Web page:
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Wednesday, May 22
The Indiana Daily Student

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OPINION: Denouncing the horrors of capitalism

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On Feb. 2, a resolution was passed in the House of Representatives denouncing the so-called “horrors of socialism.”  

This resolution will not in any way impact the lives of the American people and is purely symbolic — symbolic of the ignorance and arrogance of the ruling class. 

The resolution argues that socialism inevitably transforms into brutal communist dictatorship, that socialism has caused millions of deaths and that socialism is fundamentally anti-American and should never be implemented in the U.S.  

The resolution betrays a total incomprehension of political theory and history. Its arguments are weak and filled with propagandistic lies. But let’s suppose everything in the resolution is correct. Suppose socialism is as evil and destructive as our dear leaders claim. The underlying implication in this document is that American capitalism is not at all like the socialist menace.  

We have to denounce socialism, they say, in order that we may never have it ruin our wonderful country, the best of all possible countries.  

[Related: OPINION: The United States of hypocrisy]

And, supposing Congress is right about socialism, though I maintain they are not, it must be pointed out that every accusation about socialism is a capitalist confession. Starvation and mass murders, dictatorships and incarceration — the capitalist apologists point the finger at us when they should be looking in a mirror! 

The horrors of capitalism are endless. Nine million people die every year from hunger under our global capitalist system. Over half a million are homeless in the United States alone. Forty-five thousand Americans die every year from lack of healthcare.  

All of this horror demonstrates that the capitalist system is violent. Death from hunger and lack of healthcare is preventable. Homelessness is preventable. But the capitalists, with the violent arms of the state backing them, not only ensure that these horrors are not prevented but perpetuate them. 

The capitalist state grows more violent all the time. U.S. law enforcement killed over a thousand people in 2022, and over a thousand people the year before, and before that, and on since records of police killings have been tracked. Moreover, the U.S. has the highest incarceration rate in the world. But forget all this! It’s the socialist countries which are totalitarian police states.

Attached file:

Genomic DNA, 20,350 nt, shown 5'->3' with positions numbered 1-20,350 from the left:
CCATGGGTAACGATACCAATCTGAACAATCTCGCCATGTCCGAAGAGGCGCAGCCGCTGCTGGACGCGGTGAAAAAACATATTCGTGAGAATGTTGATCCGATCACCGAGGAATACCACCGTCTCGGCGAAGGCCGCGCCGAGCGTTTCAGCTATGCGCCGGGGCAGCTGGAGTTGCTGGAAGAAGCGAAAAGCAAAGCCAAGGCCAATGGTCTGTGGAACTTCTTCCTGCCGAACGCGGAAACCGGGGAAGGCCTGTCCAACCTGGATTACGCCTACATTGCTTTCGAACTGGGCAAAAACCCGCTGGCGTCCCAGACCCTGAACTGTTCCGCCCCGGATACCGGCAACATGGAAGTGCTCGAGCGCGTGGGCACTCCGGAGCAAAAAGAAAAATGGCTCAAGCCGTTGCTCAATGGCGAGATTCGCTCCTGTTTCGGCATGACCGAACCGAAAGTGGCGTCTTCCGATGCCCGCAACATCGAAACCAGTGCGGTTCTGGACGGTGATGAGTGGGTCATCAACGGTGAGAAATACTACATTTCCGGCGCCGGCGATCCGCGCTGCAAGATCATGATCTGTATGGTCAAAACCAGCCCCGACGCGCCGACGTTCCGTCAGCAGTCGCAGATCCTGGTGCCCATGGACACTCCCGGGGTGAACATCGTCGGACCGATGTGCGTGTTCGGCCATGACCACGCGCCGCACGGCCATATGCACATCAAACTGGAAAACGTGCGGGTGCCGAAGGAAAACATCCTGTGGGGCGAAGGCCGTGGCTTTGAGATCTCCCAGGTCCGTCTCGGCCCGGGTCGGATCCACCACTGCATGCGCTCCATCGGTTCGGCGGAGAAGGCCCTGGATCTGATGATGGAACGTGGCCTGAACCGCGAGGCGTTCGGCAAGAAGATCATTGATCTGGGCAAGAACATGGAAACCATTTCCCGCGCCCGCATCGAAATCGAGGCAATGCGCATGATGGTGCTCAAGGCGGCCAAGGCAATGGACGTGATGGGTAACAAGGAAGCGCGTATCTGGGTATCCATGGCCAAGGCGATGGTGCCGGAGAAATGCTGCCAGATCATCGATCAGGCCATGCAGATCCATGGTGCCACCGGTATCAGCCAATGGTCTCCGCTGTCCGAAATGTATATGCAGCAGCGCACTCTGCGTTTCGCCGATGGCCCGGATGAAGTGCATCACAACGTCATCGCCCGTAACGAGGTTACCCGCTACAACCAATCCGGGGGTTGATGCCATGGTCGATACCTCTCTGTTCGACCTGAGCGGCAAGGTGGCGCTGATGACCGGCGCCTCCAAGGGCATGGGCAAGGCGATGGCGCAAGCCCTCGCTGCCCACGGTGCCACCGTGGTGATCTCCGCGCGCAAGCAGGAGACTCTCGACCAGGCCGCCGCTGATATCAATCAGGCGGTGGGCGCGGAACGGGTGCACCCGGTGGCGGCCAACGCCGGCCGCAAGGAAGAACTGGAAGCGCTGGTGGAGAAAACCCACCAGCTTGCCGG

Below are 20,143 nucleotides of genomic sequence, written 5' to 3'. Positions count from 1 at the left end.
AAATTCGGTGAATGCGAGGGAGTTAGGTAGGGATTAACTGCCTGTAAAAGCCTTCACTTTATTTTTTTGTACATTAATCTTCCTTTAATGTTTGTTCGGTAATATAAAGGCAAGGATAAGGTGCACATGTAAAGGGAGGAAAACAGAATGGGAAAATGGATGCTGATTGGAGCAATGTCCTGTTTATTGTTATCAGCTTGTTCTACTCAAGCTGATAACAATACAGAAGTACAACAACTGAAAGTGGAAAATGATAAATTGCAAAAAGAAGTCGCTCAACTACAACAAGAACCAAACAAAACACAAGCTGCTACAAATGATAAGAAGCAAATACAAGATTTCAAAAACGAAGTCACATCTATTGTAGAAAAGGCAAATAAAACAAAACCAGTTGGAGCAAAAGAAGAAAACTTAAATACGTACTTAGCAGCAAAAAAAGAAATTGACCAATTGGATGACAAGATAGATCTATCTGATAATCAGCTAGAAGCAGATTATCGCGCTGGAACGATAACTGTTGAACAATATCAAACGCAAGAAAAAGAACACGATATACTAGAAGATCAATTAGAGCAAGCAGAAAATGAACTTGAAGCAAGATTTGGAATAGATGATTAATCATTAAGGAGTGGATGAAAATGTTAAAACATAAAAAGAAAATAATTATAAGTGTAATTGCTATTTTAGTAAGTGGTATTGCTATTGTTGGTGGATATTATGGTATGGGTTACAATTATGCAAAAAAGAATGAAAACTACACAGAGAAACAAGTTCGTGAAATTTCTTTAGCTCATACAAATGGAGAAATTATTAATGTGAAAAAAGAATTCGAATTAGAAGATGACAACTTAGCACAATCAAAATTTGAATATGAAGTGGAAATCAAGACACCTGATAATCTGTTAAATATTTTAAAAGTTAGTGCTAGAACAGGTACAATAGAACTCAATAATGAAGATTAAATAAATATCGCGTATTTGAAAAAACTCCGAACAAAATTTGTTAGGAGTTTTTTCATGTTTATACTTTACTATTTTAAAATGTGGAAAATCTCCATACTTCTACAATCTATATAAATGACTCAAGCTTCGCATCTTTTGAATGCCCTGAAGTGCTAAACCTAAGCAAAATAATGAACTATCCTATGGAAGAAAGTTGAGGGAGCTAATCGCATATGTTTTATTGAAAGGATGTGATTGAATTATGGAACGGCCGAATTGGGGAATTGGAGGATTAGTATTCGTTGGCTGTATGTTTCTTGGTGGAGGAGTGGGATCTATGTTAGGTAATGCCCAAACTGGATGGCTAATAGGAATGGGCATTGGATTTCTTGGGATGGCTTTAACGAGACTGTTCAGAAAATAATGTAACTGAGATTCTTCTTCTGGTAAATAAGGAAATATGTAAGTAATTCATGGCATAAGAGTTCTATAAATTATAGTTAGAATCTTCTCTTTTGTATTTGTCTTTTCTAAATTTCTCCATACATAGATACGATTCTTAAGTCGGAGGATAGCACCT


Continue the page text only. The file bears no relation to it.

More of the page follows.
And it’s socialism which props up brutal dictatorships, the resolution claims. Fine, so be it, let us accept the charge, if only for the sake of argument — but will the capitalists accept the charge as well?  

After all, capitalist dictatorships have existed the world over and continue to exist, always supported by the so-called “democratic” countries. Take the United States as an example. The U.S. has historically supported dictatorships and authoritarian rulers in South Korea, Chile, Saudi Arabia and others.  

The murderous Pinochet dictatorship in Chile is a perfect example of capitalist double-standards. Free market fundamentalists have long praised Pinochet’s economic policies despite the suffering of Chileans who lived under those policies. So, we see, not only are dictatorships tolerated by our bourgeois apologists, they are given full-throated approval!  

[Related: OPINION: There will never be freedom under capitalism]

To use the Marxist terminology, it is the dictatorship of the proletariat to which Congress objects. When the working people seize power, either by revolution or through the ballot box, the ruling class shudders.  

They must constantly work to discredit socialism. They always ignore the achievements of socialists the world over. The advancement of women’s rights, improved living standards, land ownership by peasants, mass literacy campaigns, improvements in medicine, overthrow of colonial rulers — all of these facts mean nothing to the capitalists.  

I will not deny that socialists have had failures, some colossal. But we must put to rest the lie that capitalism is a good and peaceful system. It is ugly and violent. And with this resolution, perhaps our Congress understands that more and more people are beginning to see this system for what it really is. The socialist movement should feel invigorated by the resolution. After all, if a thing is weak, there would be no need to denounce it.  

I, for one, welcome the denunciation.  

Jared Quigg (he/him) is a junior studying journalism and political science.

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